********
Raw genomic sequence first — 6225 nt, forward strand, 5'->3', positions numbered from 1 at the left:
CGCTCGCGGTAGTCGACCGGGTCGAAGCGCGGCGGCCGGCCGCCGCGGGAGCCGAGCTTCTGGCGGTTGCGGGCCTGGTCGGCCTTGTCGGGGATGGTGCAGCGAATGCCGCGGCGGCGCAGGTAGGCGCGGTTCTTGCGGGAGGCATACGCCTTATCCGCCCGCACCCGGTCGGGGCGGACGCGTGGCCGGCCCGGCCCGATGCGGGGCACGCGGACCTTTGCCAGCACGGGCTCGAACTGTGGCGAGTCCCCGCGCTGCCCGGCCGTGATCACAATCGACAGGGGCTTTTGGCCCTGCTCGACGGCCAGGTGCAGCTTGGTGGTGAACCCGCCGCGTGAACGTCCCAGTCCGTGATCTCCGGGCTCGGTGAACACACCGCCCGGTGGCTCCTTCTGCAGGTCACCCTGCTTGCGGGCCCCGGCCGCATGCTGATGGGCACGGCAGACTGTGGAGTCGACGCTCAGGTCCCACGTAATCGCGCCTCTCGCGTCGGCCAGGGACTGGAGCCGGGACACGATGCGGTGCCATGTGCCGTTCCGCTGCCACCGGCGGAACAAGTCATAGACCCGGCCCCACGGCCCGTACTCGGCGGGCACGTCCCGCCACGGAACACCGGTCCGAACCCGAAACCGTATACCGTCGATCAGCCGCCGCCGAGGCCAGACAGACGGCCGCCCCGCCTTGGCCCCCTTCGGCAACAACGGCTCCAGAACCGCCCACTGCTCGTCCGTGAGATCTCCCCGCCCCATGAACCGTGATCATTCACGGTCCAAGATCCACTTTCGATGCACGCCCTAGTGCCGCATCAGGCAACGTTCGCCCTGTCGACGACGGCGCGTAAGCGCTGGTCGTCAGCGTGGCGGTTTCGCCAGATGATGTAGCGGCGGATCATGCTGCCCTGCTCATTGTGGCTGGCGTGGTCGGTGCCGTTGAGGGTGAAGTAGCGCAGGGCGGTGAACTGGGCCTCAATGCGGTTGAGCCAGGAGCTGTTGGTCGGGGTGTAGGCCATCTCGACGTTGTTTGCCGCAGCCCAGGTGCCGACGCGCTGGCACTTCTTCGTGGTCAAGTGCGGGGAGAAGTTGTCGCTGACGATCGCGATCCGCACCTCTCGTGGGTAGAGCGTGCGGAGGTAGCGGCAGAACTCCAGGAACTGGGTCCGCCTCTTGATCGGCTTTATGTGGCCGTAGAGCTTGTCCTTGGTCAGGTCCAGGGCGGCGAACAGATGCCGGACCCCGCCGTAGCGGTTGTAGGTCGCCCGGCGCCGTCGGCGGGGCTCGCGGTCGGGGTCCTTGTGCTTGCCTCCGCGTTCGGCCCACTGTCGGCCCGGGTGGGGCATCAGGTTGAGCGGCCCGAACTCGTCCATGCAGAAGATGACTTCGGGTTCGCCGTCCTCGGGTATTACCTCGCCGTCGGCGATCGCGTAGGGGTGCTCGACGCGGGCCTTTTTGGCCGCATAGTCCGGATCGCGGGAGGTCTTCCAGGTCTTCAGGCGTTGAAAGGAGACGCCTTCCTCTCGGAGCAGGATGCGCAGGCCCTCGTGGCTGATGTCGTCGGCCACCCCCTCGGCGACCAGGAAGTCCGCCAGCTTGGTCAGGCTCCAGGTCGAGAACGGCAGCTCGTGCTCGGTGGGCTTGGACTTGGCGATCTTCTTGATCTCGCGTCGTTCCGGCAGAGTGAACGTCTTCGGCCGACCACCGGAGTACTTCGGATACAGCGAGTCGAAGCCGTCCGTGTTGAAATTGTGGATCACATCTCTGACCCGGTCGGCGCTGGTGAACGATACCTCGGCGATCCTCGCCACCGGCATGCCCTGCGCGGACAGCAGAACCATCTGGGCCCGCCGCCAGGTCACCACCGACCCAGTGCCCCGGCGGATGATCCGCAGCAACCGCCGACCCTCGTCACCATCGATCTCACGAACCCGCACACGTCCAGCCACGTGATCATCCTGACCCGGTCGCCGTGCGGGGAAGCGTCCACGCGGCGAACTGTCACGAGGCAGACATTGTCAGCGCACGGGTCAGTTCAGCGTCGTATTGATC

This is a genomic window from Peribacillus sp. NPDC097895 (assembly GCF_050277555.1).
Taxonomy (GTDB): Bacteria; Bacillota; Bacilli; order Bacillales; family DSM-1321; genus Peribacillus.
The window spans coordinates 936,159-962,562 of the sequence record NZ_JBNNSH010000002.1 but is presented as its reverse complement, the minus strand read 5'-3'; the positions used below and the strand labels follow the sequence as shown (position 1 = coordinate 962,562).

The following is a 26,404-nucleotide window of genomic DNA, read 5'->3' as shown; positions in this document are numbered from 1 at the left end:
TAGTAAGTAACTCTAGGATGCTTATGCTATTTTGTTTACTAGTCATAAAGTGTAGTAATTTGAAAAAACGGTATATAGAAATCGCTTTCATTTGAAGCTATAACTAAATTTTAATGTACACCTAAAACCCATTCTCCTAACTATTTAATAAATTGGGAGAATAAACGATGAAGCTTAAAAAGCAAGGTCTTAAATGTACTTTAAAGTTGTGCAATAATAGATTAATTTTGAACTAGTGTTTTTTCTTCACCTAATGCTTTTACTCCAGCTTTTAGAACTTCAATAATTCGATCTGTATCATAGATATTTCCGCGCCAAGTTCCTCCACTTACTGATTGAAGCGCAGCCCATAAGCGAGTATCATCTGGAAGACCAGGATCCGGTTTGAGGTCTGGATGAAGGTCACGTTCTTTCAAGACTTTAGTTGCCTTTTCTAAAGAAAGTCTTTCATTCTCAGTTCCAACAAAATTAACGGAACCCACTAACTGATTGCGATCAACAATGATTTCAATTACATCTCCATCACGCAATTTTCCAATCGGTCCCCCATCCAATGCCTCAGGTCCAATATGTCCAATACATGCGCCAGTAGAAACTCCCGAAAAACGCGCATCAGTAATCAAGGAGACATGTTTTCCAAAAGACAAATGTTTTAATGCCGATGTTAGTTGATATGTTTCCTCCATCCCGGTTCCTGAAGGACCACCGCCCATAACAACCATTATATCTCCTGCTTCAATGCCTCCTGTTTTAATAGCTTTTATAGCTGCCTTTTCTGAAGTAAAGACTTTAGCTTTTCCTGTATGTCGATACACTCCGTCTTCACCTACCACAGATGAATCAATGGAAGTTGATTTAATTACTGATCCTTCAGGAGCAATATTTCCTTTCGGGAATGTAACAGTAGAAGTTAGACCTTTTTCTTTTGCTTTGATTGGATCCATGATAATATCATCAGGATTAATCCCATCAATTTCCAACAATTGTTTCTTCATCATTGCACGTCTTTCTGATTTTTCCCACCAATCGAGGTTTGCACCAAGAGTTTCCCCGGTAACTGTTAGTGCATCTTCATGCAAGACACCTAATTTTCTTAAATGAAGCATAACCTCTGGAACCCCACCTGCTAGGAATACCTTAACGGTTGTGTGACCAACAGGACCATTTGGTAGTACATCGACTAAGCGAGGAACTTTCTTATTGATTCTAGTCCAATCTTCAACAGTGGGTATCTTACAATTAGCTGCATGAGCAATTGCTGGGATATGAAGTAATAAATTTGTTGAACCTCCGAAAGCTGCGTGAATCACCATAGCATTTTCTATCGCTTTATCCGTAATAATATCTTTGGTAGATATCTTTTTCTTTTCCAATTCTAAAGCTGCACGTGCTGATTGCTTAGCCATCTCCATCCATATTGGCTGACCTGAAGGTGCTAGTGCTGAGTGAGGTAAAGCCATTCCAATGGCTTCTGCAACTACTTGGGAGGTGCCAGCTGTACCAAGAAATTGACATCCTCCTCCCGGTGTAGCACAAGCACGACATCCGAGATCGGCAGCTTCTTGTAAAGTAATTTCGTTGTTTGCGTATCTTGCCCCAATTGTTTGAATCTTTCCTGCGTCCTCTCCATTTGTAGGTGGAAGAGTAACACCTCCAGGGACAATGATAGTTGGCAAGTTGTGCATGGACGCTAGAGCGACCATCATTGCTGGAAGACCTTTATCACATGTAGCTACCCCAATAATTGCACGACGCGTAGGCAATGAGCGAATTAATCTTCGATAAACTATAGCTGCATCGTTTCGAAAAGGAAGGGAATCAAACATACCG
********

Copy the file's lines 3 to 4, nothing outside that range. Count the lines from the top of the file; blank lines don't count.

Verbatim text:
This is a genomic window from Peribacillus sp. NPDC097895 (assembly GCF_050277555.1).
Taxonomy (GTDB): Bacteria; Bacillota; Bacilli; order Bacillales; family DSM-1321; genus Peribacillus.